Nov 3, 2021
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How somebody can hack your phone if you used a recycled phone number

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A controversial practice of mobile phone operators could expose users to all kinds of security and privacy risks. According to a recent report, mobile phone operating companies recycle old phone numbers trying to avoid a scenario of future exhaustion of possible combinations of numbers, recycling up to 37 million phone numbers per year.
Unintentionally, this practice has revealed the information of hundreds of thousands of former clients and, in the worst case, could be used for dangerous variants of account hijacking or hacking, according to a study by Princeton University.
As if that wasn’t enough, many users take these kinds of risks lightly, and even harass new owners of old numbers by allowing them to be spam or making annoying phone calls, which can pose a severe risk to personal information.
Princeton researchers conducted tests with a recycled number, discovering that users received multiple messages intended for other users, including blood test results and hotel reservations, in a clear sample of the link between phone number and users’ online activity.
Worse, in some cases they may find multiple sensitive data or even bypass the multi-factor authentication mechanism linked to each phone number. In other words, the new owner of a recycled number could easily access the new user’s social media accounts and emails.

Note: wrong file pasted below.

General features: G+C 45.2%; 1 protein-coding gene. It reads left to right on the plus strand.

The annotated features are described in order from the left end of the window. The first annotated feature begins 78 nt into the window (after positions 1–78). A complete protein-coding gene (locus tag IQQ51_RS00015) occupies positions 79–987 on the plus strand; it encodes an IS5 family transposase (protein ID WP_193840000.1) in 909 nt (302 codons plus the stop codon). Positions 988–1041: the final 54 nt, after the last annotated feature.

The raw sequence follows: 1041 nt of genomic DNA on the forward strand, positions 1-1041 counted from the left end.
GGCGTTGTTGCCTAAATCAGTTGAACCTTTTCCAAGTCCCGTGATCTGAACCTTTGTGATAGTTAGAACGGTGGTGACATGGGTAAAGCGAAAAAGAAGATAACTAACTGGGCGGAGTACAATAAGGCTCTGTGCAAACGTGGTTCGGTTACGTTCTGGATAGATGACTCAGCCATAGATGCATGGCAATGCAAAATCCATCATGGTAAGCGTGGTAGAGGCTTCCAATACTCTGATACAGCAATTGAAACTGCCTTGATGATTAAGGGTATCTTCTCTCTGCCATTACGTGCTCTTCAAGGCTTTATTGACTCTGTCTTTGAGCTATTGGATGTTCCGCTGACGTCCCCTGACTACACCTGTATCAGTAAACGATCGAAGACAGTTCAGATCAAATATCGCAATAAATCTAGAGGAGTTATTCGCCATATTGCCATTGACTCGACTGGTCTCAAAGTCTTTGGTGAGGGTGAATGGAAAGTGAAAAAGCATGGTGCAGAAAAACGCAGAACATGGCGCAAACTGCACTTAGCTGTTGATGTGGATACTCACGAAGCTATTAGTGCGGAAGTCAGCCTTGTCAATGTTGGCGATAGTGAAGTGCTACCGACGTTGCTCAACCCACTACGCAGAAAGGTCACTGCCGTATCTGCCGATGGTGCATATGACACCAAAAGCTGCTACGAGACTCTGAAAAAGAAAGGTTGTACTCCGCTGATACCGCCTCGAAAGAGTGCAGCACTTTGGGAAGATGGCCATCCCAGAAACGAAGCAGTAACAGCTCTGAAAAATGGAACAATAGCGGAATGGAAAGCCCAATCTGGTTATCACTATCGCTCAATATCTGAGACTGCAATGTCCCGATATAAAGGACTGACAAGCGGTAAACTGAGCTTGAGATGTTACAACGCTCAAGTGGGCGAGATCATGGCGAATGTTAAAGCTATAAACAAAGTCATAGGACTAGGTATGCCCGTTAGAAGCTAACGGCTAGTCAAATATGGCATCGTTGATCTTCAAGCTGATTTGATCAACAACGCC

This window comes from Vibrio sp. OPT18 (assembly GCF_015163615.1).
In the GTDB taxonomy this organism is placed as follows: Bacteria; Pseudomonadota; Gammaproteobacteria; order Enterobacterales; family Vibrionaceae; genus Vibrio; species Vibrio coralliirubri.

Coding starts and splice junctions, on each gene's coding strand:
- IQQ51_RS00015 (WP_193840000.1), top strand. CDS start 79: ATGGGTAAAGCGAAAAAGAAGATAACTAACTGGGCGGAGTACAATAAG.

Hackers could also benefit from this practice, as it is enough to use information wrongly sent to a user and match it with recent data breach incidents to find more sensitive information. These compromised logs may end up on dark web hacking platforms for sale or even free download. The possibility of these attacks is considerable, as researchers estimate that about 65% of recycled phone numbers remain linked to at least one online platform, so affected users would be exposed to at least three attack variants.
Researchers conclude their report by mentioning that the best way to prevent such attack variants is for users to try to keep their phone numbers, even if they change operating companies, as in the long run they will prevent their respective phone numbers from being affected.
To learn more about information security risks, malware variants, vulnerabilities and information technologies, feel free to access the International Institute of Cyber Security (IICS) websites.
He is a well-known expert in mobile security and malware analysis. He studied Computer Science at NYU and started working as a cyber security analyst in 2003. He is actively working as an anti-malware expert. He also worked for security companies like Kaspersky Lab. His everyday job includes researching about new malware and cyber security incidents. Also he has deep level of knowledge in mobile security and mobile vulnerabilities.

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Mobile Security

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